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Saturday, October 3, 2015

mother fined for eating bananas on wheel !

Bananas are one of most liked and most consumed fruits  ~ a  banana peel, known as a banana skin in British English, is the outer covering of the banana fruit. Banana, that delicious fruit is the common name for herbaceous plants of the genus Musa and for the fruit they produce.  The area closer to Triplicane – the congested Zambazaar,  is a prime market place for bananas. Have seen banana plantations alongside river Tamarabarani as also around Kaveri in Trichy.

In Tamil Nadu, eating in a banana leaf is fulfilling and traditionally food is served on big banana leaf on ceremonial occasions. You could have heard of the ‘toungue twister’  ~ “வாழைப்பழ  தோல் வழுக்கி வாலிபர் உயிர் ஊசல்”  (‘Vazhaipazha thoal vazukki vaalibar uyir oosal’) – in Tamil you have this ‘zha’ (ழ) uncommon to other languages and not many pronounce this too well [you hear of them so often in TVs and Radios]. People may never get bored of eating a banana but could be bored of ripping it open without messing it all over.   Away in Dorset in UK, a mother who ate banana at the wheel was treated like a criminal and fined  £100. The 45-year-old was quoted as saying 'This is the most expensive banana I've had in my life' ~wonder why, read this report from Mail Online.

A single mother who was caught eating a banana at the wheel while stuck in gridlocked traffic has moaned she was treated 'like a criminal' after being fined £100. Elsa Harris, who works as a carer, was pulled over while driving to work along a gridlocked road in Christchurch, Dorset. She was handed the fine and given the choice of either three penalty points or completing a driver awareness course after admitting taking her hands off the wheel momentarily to peel the banana.

The 45-year-old, who insists her car was stationary in a traffic jam when she the incident occurred, has now blasted the fine as 'ridiculous'. She said: 'I'm a single mum. This is the most expensive banana I've ever had in my life.' Ms Harris said she had already peeled the banana at home, but there was a small piece of skin still needing removal before she could eat it. She said: 'An unmarked blue car started flashing at me, drove in front, then slammed its brakes on. It caused so much confusion with all the other cars, nobody knew what was going on.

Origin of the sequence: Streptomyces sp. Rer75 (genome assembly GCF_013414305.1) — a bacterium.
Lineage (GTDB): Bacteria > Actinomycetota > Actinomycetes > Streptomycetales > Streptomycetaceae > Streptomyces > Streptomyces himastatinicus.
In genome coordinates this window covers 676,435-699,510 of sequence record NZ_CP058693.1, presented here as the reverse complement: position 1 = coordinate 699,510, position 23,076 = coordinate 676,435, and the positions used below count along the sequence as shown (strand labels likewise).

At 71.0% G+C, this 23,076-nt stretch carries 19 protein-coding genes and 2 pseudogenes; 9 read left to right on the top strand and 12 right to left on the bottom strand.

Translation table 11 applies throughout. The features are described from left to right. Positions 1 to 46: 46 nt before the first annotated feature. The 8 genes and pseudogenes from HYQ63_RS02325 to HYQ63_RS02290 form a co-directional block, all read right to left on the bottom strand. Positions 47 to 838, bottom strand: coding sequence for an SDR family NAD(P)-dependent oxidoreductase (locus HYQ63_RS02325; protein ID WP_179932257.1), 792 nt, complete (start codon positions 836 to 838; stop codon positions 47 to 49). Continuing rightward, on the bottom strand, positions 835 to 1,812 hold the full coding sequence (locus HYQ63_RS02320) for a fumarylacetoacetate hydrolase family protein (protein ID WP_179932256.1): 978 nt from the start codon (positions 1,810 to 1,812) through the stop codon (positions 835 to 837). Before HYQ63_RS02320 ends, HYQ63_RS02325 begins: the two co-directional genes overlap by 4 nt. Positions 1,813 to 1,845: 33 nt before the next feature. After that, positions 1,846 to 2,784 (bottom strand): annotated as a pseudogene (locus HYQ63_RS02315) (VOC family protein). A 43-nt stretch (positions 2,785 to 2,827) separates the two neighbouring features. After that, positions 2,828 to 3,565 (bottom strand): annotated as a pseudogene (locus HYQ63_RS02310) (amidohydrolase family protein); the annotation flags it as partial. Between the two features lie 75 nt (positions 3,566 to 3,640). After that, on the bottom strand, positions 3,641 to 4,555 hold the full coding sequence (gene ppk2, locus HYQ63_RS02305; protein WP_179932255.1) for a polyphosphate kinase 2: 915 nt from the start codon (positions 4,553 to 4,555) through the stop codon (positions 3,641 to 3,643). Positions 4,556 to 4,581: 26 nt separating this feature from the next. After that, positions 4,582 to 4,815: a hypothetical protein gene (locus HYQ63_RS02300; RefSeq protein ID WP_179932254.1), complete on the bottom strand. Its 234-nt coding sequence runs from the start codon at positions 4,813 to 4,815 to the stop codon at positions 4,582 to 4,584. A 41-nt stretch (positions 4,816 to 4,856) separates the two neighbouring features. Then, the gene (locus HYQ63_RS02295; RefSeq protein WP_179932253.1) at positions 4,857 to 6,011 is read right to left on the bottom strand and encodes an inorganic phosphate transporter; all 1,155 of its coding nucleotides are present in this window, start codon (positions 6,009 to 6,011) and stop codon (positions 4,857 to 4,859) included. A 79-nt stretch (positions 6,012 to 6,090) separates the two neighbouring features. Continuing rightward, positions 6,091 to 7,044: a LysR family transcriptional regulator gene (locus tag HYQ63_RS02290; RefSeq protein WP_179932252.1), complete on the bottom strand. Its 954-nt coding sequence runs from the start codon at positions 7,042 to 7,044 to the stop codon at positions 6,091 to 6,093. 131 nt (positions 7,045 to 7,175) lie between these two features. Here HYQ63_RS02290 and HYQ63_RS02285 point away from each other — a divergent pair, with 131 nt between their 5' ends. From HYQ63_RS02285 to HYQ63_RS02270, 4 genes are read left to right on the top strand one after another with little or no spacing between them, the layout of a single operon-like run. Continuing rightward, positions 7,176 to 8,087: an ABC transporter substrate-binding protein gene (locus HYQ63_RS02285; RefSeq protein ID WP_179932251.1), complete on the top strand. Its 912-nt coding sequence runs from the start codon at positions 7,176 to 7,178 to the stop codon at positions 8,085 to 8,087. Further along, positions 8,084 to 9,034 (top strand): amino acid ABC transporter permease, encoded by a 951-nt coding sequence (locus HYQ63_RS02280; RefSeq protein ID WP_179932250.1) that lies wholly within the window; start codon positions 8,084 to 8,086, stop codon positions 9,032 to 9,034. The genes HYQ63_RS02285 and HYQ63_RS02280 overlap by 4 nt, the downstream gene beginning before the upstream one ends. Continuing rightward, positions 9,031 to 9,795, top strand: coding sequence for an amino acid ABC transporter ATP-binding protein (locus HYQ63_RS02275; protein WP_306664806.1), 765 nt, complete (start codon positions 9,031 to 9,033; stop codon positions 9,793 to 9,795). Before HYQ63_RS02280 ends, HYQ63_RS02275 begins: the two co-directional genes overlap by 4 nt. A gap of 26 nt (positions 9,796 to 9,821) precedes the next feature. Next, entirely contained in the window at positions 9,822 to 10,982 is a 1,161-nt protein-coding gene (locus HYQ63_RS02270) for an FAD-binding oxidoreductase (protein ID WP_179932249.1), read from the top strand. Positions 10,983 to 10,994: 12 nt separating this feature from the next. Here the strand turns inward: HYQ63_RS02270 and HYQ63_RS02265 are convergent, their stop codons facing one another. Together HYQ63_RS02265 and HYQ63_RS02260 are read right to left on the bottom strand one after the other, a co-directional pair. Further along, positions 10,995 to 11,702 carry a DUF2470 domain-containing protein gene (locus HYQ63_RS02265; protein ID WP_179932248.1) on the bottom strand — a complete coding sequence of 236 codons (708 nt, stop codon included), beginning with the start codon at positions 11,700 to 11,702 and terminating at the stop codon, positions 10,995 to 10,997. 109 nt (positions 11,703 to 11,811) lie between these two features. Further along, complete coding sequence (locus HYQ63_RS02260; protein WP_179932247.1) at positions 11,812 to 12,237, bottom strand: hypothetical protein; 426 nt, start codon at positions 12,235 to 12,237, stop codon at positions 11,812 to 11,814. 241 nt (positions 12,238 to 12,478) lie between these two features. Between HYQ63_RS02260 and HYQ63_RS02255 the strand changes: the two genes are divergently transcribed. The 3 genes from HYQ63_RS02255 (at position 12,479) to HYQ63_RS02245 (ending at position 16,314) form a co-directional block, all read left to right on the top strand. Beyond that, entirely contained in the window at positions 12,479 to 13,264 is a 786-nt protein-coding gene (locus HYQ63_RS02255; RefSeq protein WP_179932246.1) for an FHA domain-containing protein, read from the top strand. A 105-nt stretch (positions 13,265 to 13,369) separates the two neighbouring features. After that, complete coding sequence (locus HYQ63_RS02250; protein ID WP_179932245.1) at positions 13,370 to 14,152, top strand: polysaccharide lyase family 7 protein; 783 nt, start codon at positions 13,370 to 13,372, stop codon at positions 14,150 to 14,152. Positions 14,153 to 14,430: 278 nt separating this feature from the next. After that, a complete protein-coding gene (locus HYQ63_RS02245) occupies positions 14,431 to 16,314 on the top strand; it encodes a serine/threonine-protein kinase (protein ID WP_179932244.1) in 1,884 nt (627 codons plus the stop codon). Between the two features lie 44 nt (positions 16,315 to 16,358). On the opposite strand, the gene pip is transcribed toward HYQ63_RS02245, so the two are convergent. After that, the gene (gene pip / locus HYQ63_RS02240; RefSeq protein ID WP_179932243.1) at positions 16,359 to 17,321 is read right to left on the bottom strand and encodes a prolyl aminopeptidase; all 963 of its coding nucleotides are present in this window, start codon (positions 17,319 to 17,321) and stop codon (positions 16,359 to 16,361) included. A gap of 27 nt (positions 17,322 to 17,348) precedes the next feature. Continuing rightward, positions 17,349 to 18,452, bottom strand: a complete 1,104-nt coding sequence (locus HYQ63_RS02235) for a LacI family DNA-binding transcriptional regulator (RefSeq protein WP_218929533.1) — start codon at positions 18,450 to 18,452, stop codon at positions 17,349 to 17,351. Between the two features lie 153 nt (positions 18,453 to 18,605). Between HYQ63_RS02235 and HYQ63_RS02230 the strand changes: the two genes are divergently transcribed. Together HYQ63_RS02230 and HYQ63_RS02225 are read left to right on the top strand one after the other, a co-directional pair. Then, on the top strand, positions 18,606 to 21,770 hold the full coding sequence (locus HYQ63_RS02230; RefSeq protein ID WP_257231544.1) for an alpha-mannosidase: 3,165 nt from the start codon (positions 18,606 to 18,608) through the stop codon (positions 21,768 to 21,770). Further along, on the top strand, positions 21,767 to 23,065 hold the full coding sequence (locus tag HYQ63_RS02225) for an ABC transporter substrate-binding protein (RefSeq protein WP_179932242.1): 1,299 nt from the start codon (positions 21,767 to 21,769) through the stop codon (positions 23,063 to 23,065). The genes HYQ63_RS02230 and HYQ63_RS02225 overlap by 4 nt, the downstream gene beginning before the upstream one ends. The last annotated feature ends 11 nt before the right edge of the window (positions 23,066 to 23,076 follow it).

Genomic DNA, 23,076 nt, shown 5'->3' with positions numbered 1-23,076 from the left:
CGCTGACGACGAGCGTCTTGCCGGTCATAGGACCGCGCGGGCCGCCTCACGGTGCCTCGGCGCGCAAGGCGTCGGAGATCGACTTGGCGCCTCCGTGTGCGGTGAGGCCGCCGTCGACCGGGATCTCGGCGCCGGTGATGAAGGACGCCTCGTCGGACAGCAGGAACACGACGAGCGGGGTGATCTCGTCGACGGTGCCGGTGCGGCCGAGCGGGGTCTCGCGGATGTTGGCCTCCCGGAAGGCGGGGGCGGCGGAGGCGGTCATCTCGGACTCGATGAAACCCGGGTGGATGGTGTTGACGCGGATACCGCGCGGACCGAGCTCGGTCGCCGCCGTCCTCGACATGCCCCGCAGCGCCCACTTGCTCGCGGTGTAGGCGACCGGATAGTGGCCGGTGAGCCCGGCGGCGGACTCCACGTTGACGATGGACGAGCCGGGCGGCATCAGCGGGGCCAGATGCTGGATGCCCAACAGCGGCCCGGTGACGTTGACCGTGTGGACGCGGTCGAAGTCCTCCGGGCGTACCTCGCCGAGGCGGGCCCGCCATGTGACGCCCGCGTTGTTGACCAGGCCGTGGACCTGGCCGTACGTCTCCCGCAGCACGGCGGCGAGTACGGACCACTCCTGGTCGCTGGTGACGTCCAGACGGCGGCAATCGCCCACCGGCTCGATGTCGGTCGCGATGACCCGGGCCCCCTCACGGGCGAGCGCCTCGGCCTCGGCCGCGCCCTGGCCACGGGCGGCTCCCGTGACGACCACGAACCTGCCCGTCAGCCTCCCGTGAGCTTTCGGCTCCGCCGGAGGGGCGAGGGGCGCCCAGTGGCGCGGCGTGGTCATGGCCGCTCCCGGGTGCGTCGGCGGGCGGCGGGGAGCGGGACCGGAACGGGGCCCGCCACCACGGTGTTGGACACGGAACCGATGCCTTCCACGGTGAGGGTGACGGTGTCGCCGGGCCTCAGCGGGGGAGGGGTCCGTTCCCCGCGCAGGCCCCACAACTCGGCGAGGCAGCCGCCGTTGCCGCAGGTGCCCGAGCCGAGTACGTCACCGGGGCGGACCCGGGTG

'When the officer got out he was really angry from the offset, but I was still completely unaware I'd done anything wrong.' Ms Harris said she's never been in trouble with the police before and has no points on her licence.  She said: 'The officer said I was driving without my hands on the wheel and was a danger to other drivers, but I said that was rubbish. 'I'm a carer and work at vulnerable people's homes serving them lunch. We don't stop for lunch ourselves, we don't get lunch breaks. Normally we have to eat on the hoof.

The single mother was handed the £100 fine and given the choice of either three penalty points or completing a driver awareness course after admitting taking her hands off the wheel momentarily to peel the banana.  'He put me in the back of his car like a criminal and told me what a danger I was. 'I couldn't believe it, you get drink-drivers, people texting and eating while they speed along. Surely, me eating a banana in a traffic jam is not that important.'

Eating while driving is not a specific offence. However, anyone distracted behind the wheel or failing to operate their vehicle correctly because they are eating could be committing an offence of driving without due care and attention, or not being in proper control of a vehicle. The Highway Code states drivers should avoid distractions such as eating, drinking, loud music, trying to read maps, smoking, and arguing with passengers or other road users.

Dorset Polices said it was unable to comment on specific cases still within the judicial process; but stated that Dorset Police is committed to reducing the number of casualties on Dorset's roads.  Earlier this month, a woman was spotted by a cyclist tucking into a bowl of cereal while behind the wheel of a red Land Rover Discovery as it made its way through heavy traffic in the Hampton Court area of west London
'Our traffic officers and No Excuse team use enforcement and education to tackle the 'fatal five' - drink and drug driving, excessive and inappropriate speed, not wearing a seatbelt, careless driving and driver distraction. 'We educate people at the roadside and through the driver awareness course to highlight the potential consequences of their actions.' – says the Police.

With regards – S. Sampathkumar

28th Sept. 2015.